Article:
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Thursday, December 31, 2009

Drywall Over a Plaster Ceiling

The Inglewood home we're remodeling is full of plaster from around 1940. Earlier plaster walls consisted of coats of plaster applied over wood lath that supported the plaster. In the 1930's something called "rock lath" was developed which was basically a pre-manufactured gypsum board made of plaster between two layers of paper. It's very similar to today's drywall, except that it was generally 16" or 24" by 48".

Throughout our project house, the walls have held up fairly well, though there are often cracks at the points where the old rock lath are joined. We've left most of that, repairing the worst ones.

The living room, has suffered more damage because of the failure of the roof flashing around the chimney. This has been fixed and now we're putting the ceiling back together. Because of the many cracks and previous patches to the living room ceiling, we've decided to drywall over it. Leaving the plaster in place serves two purposes: 1) It's way less mess and work involved & 2) the current ceiling insulation will stay intact.

The ceiling joists are nearly 16" on center. I say nearly, because it's not quite consistent throughout. Our drywall needs to be securely secured so we'll need to first add furring strips that will support the drywall.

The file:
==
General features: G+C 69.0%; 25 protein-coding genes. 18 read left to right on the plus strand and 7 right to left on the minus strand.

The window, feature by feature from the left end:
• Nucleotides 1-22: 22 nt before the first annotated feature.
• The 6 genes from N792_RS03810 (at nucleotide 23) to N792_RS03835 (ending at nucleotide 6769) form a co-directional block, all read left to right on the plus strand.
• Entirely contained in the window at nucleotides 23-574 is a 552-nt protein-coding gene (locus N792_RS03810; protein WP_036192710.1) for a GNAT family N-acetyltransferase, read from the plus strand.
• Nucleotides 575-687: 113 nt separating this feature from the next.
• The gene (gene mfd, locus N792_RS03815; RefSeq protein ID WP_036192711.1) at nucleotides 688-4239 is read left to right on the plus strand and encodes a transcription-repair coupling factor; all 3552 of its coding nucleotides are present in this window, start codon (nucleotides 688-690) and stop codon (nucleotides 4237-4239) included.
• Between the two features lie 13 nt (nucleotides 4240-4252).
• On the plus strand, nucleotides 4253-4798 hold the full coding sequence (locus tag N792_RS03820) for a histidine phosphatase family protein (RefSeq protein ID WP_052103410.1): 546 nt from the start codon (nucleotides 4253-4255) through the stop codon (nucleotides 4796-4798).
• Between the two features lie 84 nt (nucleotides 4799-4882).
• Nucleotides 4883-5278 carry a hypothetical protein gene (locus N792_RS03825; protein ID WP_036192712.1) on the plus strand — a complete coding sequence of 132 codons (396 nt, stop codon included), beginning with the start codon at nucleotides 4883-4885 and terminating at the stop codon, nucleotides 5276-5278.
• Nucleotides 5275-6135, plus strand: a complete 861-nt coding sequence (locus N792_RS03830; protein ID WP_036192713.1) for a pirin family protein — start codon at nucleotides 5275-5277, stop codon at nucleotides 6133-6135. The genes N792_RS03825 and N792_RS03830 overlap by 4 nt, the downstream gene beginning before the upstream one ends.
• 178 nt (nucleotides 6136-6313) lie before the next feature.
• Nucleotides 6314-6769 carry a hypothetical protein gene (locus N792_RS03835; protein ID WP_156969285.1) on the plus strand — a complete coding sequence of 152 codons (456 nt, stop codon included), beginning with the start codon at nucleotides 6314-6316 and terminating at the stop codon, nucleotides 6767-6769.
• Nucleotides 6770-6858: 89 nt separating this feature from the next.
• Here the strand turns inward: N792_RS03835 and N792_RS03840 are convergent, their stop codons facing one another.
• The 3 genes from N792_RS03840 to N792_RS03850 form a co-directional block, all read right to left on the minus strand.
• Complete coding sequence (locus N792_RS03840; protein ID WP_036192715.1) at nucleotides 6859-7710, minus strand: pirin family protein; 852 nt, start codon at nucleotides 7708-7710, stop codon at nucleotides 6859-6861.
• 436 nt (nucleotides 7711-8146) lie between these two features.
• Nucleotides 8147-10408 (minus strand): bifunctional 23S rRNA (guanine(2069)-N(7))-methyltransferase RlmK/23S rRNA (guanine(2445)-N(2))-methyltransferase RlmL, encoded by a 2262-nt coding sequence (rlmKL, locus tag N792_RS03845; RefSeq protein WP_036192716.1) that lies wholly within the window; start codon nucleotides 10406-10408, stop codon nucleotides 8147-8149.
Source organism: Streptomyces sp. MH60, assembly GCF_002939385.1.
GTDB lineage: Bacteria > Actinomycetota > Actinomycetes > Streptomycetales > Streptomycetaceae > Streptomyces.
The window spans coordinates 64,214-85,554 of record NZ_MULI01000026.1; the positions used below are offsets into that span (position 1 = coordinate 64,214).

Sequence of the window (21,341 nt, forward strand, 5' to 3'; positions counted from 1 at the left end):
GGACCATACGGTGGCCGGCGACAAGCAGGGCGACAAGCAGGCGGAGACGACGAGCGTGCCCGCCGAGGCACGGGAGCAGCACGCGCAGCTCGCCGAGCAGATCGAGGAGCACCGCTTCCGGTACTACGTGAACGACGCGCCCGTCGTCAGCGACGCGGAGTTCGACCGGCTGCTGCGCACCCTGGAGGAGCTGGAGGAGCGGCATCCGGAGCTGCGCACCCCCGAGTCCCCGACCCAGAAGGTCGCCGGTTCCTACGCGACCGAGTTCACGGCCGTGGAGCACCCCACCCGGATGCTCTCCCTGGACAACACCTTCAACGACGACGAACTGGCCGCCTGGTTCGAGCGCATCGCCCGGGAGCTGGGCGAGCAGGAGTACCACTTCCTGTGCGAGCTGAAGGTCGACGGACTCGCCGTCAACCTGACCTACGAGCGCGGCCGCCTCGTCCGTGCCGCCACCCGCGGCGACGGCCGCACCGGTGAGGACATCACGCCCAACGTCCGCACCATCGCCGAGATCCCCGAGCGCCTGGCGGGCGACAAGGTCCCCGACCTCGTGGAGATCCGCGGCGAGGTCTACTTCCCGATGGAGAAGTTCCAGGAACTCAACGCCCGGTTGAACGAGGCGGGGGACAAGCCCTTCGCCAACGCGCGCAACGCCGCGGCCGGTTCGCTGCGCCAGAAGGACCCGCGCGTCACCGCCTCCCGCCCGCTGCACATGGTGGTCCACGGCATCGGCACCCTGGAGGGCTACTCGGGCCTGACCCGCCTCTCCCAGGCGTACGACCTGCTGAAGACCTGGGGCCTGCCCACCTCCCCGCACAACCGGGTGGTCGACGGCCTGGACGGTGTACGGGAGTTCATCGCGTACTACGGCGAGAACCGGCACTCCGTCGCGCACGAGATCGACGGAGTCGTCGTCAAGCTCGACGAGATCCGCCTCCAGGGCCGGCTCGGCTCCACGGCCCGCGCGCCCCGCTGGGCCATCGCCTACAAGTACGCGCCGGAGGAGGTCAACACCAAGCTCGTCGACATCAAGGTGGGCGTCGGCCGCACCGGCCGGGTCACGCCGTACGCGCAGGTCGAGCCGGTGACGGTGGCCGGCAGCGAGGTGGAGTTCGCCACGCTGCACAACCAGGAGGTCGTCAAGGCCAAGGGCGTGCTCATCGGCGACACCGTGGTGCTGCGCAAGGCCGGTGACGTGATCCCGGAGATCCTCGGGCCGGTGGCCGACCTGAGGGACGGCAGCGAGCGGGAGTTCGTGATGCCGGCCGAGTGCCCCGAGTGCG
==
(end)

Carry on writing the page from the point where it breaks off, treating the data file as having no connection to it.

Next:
To make furring strips I ripped a 2x4 into thirds, around 1 1/8" each. I attached these to the ceiling using screws after marking the ceiling joists so that my screws would actually hit something solid. My furring strips were exactly 16" apart giving me plenty of places to attach the drywall.
Don't forget to adjust any electrical boxes so they are flush with the new finished surface.
Once again, the drywall panel lift was an invaluable tool for helping me raise the nearly 12 foot pieces to the ceiling. It rents for around $30 for 4 hours from Home Depot and is worth every penny.

After three coats of joint compound and a sanding, the living room has a perfectly new ceiling. Although, I'm not sure anyone will appreciate it as much as I do...


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